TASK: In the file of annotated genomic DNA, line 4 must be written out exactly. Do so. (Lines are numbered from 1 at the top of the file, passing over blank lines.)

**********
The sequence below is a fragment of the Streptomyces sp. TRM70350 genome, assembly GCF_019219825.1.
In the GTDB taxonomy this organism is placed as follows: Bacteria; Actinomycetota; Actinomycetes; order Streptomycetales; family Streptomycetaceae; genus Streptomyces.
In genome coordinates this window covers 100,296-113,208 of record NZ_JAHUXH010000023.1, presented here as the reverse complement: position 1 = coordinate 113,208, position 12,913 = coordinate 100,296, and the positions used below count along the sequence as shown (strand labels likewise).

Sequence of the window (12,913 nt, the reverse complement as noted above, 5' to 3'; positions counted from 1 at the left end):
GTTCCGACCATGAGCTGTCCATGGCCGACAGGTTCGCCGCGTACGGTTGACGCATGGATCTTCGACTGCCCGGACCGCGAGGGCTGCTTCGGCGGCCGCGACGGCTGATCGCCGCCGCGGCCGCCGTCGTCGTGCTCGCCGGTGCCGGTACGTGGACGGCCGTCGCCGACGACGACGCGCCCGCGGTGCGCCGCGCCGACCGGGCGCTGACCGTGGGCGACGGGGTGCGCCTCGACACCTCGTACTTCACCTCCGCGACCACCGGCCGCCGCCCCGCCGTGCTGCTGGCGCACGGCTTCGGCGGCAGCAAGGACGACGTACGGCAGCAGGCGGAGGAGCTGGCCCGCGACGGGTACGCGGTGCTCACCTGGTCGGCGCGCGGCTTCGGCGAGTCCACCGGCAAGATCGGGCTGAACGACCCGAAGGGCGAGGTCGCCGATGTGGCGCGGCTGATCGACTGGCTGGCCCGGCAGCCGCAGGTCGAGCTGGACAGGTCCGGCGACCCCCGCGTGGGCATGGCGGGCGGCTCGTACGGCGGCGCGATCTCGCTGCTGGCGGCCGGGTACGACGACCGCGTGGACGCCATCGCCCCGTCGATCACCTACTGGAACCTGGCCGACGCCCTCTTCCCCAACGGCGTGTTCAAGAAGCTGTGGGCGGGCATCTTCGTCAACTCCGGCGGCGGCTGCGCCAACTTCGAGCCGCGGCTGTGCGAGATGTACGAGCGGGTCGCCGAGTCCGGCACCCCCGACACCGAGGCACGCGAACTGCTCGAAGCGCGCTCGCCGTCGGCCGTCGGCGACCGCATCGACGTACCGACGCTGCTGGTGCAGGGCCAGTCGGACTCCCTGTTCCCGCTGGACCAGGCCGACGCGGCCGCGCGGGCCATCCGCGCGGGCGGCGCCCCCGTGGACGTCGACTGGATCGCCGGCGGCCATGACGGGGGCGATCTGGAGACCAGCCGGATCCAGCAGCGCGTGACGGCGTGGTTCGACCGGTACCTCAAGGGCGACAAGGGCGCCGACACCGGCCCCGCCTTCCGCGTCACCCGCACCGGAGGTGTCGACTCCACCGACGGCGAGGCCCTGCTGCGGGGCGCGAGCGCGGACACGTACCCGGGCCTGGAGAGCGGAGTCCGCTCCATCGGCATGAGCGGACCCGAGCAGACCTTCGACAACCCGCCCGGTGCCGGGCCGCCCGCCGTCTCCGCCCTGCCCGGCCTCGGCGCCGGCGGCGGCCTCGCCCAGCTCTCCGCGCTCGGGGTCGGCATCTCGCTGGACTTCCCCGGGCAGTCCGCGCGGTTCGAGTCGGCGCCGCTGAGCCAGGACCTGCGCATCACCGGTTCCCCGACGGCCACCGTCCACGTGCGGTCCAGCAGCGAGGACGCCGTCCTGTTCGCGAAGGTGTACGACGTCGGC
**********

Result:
Sequence of the window (12,913 nt, the reverse complement as noted above, 5' to 3'; positions counted from 1 at the left end):